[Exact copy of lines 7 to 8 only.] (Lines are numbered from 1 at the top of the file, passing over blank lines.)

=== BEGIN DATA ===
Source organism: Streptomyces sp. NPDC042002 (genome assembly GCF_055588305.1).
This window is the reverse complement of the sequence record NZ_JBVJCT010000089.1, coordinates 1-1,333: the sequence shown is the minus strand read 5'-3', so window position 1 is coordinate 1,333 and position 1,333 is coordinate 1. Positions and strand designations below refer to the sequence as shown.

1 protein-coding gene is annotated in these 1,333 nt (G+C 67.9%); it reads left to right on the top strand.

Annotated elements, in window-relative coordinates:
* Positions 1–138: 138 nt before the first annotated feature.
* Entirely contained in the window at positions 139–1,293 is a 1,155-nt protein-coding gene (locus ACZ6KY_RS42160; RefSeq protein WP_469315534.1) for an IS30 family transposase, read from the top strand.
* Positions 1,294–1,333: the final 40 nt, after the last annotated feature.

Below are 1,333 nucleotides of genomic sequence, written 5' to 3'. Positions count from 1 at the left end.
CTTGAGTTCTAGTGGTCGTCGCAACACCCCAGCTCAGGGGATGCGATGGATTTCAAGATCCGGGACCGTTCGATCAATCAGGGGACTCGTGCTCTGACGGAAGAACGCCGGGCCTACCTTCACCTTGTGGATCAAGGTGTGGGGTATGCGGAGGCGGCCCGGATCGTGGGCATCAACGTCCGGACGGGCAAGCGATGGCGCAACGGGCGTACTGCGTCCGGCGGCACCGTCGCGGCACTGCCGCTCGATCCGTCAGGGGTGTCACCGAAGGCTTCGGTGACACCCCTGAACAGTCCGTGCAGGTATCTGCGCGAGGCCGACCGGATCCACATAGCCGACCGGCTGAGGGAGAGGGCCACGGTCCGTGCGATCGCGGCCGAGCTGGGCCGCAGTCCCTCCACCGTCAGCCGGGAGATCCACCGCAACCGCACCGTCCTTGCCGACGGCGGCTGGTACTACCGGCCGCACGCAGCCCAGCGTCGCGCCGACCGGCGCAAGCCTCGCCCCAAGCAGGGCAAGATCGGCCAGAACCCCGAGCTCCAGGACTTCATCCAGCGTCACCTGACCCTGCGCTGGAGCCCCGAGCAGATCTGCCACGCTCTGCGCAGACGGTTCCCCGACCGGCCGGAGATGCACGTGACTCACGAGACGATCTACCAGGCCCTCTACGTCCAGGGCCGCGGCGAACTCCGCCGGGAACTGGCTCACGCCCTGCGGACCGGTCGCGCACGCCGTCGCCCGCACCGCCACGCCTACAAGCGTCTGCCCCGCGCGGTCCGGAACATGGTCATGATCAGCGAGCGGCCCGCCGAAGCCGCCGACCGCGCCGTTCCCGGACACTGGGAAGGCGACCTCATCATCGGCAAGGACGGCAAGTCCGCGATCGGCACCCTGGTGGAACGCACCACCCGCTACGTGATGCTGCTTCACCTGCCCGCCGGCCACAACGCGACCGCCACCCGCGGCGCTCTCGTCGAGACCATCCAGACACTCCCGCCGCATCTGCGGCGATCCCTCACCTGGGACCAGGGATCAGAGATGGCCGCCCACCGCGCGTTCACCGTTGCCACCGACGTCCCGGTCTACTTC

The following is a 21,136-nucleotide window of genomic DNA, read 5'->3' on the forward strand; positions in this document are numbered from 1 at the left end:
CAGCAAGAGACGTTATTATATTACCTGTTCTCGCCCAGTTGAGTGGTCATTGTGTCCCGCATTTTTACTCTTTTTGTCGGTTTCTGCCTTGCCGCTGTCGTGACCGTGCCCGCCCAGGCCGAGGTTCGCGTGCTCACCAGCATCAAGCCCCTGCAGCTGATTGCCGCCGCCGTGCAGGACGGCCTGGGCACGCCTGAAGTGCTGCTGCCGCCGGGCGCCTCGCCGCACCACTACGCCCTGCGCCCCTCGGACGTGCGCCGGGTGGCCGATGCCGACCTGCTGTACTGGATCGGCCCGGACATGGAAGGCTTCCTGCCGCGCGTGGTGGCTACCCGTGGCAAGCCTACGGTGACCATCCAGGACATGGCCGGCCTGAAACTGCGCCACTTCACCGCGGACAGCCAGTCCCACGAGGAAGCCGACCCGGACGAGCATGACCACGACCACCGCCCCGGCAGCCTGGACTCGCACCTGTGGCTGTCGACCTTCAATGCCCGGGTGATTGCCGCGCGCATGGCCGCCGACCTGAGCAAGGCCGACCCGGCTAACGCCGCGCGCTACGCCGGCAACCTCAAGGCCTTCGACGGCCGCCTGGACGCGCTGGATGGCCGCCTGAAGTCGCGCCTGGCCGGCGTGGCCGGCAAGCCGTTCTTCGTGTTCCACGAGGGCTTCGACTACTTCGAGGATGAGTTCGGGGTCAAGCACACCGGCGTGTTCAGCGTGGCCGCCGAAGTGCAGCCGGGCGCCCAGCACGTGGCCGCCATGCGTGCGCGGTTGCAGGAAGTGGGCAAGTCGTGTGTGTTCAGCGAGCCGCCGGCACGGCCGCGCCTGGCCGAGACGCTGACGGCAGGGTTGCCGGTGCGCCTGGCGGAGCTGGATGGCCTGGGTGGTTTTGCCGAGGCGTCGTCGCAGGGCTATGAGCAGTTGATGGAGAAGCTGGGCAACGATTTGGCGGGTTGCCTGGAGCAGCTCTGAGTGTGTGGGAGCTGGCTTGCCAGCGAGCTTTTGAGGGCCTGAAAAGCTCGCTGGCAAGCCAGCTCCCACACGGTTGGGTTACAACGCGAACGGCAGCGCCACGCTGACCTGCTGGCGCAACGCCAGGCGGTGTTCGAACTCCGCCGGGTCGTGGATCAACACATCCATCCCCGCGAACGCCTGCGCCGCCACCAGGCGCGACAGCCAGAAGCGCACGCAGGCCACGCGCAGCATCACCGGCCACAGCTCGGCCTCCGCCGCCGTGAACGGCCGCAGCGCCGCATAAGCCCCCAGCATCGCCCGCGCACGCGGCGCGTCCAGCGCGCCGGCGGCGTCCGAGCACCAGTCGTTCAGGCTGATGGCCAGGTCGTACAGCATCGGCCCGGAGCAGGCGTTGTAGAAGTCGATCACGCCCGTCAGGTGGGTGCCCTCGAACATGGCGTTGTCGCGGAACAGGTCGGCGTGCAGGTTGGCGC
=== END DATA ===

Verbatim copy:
* Positions 1,294–1,333: the final 40 nt, after the last annotated feature.

Below are 1,333 nucleotides of genomic sequence, written 5' to 3'. Positions count from 1 at the left end.